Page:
• The other source of assistance for these militant groups comes from ISI, Pakistan’s intelligence agency. The ISI provides training and logistics support to these separatist groups for disrupting the peace and stability in North-East India.
  • China has assisted groups like NSCN in the 1980s to hinder India’s economic growth and progress.
  • Nepal’s 1,800 km porous border is said to be the safest entry point for Pakistan’s ISI personnel operating against India.
  •  Bhutan has cooperated with India in removing these separatist groups from its territory.
  • Operation All Clear was launched by Royal Bhutan Army Forces against the Assamese separatist groups operating within its territory between December 2003 and January 2004.
  • Bhutan government’s sustained actions against the militant groups like ULFA, NDBF, etc., have reduced the operation within its territory.
  • In 2015, Bhutan has assured India that it would launch military operations to remove all anti-India insurgents who are active in West Bengal and north-eastern states operating within its territories.

What is the current situation?

  • The Central government’s both political and military measures have reduced the militancy operations in Northeast India.
  • The political connections are helping these groups carry out illegal activities like smuggling.
  • The border management in porous international borders is still inefficient and the militants are freely operating in this region.
  • Corrupt politics have created a crisis in law and order situations in this region.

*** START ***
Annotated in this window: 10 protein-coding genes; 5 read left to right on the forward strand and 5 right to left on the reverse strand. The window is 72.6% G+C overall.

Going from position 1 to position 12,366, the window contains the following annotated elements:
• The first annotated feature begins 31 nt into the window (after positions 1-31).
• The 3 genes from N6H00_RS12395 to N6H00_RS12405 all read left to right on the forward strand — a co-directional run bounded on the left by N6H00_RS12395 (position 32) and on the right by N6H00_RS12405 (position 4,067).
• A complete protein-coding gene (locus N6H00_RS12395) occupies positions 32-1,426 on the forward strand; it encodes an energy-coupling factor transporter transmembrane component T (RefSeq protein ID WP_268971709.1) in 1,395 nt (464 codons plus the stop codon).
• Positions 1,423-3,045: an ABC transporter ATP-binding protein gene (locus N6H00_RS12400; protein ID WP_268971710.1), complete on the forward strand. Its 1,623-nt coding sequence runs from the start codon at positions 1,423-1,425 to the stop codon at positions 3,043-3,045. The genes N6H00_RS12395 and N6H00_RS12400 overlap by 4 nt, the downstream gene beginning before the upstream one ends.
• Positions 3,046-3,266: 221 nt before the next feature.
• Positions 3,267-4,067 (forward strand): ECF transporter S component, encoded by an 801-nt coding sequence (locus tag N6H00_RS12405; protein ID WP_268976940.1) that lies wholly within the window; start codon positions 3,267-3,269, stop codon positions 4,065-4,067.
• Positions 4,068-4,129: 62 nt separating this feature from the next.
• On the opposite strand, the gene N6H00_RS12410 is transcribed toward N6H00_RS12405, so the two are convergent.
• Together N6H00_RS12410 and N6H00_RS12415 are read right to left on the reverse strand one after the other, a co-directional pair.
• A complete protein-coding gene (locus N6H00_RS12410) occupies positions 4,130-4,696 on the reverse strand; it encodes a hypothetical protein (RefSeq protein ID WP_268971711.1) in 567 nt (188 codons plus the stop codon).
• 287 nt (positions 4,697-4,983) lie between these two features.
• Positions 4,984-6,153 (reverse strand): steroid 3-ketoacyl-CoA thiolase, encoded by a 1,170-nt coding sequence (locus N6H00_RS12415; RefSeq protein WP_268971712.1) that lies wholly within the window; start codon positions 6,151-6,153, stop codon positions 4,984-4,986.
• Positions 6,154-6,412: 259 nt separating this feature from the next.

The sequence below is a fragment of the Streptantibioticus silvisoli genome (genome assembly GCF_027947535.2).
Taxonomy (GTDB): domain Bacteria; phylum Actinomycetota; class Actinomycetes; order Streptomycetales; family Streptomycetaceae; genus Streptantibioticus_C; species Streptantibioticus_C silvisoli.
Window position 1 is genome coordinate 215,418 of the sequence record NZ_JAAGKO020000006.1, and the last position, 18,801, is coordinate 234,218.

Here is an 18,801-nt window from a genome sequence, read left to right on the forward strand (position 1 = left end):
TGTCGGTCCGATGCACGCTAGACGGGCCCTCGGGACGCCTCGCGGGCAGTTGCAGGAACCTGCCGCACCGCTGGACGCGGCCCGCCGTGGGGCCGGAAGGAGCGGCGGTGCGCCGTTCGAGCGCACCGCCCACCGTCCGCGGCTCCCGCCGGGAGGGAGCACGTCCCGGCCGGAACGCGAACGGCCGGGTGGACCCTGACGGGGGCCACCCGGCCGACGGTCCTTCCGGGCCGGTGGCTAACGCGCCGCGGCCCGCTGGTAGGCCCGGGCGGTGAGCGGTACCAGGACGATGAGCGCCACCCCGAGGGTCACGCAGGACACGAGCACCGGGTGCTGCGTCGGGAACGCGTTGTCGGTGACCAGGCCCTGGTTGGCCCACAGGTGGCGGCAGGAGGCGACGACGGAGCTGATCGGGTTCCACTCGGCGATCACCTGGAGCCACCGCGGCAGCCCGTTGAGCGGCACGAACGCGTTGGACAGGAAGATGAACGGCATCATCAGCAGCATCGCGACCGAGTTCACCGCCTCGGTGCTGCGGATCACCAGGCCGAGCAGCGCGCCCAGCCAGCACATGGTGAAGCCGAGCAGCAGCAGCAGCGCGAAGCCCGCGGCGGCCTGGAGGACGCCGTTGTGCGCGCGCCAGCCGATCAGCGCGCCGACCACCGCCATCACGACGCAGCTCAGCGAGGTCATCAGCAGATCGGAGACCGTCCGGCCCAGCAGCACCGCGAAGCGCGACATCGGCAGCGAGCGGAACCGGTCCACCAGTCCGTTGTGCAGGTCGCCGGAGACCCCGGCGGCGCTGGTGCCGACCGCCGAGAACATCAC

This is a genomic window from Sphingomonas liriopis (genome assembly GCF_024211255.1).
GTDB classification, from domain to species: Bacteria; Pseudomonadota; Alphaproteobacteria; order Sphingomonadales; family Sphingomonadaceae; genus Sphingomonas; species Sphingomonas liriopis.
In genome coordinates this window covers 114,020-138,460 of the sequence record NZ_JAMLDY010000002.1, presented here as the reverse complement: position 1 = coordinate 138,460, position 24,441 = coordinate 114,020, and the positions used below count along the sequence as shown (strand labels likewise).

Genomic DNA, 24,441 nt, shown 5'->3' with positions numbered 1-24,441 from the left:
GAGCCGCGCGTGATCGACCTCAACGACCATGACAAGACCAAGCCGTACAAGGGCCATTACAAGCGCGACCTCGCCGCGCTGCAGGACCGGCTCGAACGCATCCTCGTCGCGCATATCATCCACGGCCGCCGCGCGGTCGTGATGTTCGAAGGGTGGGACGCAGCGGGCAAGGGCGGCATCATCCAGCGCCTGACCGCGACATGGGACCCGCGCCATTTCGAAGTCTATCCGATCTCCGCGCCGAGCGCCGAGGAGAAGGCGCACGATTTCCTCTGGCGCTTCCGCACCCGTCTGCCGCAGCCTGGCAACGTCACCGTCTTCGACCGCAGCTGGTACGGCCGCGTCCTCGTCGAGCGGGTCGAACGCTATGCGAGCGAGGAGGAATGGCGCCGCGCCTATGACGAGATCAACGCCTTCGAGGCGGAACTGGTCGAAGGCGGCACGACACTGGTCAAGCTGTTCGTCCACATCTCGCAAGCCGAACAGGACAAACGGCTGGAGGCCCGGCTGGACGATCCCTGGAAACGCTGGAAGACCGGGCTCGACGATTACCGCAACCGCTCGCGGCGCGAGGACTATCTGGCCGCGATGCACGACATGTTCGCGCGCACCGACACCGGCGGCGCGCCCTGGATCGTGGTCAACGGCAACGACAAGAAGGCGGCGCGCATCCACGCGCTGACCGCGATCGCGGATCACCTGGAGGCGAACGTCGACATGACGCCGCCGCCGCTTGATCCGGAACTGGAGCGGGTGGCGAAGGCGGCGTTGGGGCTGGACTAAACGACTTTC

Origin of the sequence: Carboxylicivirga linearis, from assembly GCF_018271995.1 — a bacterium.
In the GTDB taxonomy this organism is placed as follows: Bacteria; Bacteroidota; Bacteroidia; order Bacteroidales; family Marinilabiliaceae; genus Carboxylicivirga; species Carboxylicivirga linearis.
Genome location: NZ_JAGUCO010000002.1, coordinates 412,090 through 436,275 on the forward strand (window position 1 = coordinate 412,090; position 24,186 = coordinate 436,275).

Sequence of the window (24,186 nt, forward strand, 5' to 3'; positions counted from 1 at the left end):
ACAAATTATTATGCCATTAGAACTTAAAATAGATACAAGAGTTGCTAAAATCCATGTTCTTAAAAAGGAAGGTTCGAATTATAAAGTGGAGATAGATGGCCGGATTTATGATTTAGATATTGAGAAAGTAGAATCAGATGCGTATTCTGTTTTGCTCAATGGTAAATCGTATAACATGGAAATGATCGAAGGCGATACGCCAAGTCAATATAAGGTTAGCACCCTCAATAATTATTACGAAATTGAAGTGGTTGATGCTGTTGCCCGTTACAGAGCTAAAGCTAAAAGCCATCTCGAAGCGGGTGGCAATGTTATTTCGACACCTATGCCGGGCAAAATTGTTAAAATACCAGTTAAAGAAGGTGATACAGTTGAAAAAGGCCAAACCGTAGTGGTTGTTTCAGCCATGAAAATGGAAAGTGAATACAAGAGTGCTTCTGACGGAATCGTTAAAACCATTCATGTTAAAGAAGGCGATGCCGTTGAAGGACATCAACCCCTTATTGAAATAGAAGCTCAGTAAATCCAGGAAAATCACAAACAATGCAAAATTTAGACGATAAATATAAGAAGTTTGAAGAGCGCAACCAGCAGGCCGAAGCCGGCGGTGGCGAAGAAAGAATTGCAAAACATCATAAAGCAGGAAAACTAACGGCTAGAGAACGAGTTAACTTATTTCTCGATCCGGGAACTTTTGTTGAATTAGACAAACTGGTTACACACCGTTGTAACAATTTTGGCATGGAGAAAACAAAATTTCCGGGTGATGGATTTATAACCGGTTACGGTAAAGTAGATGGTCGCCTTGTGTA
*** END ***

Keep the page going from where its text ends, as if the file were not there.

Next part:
• The developmental projects under the Central Government schemes are not at their full potential.
  • Given this situation, the peaceful settlements of the ethnic differences within this region are becoming highly difficult.
  • The military operations within this region have provided only short-term solutions to the existing problems in the Northeast. The peace negotiations are not yielding the needed result.
  • The Ministry of Development of North Eastern Region has provided only limited achievements and is not hastening its developmental projects.
  • The conflicts in this region are obtaining only limited attention from both the national and international media.
  • Thus the government’s accountability is diminishing.

What is the way forward?

  • There must be measures to speed up the connectivity and infrastructure projects to provide for the economic development of this region.
  • This will provide the Indian government with the needed public support from the people of the North-East Region.
  • This will also simultaneously diminish the popular support to the separatist groups operating within this region.
  • The hastening of the economic development projects in this region can improve the lives of the people of the North East Region.
  • Promotion of the culture and traditions of the indigenous people of North-Eastern India can remove the feeling of isolation in the minds of the tribes in the region.
  • Strict and fast-paced law and order mechanism to deal with the insurgency-related cases.
  • Increase in the coordination between the Indian military and paramilitary forces to deal with the insurgent groups.
  • Promotion of pro-people governance through the efficient mechanism to deal with corruption in the region.


The military operations have not solved the core issue that is plaguing this region. The peace negotiation is the only solution to completely curb the insurgency in this region. The government, in order to do this, must first increase its presence in the region through good governance and developmental projects. Thus, by doing so, India may become a strong united nation that cannot be separated through external interventions.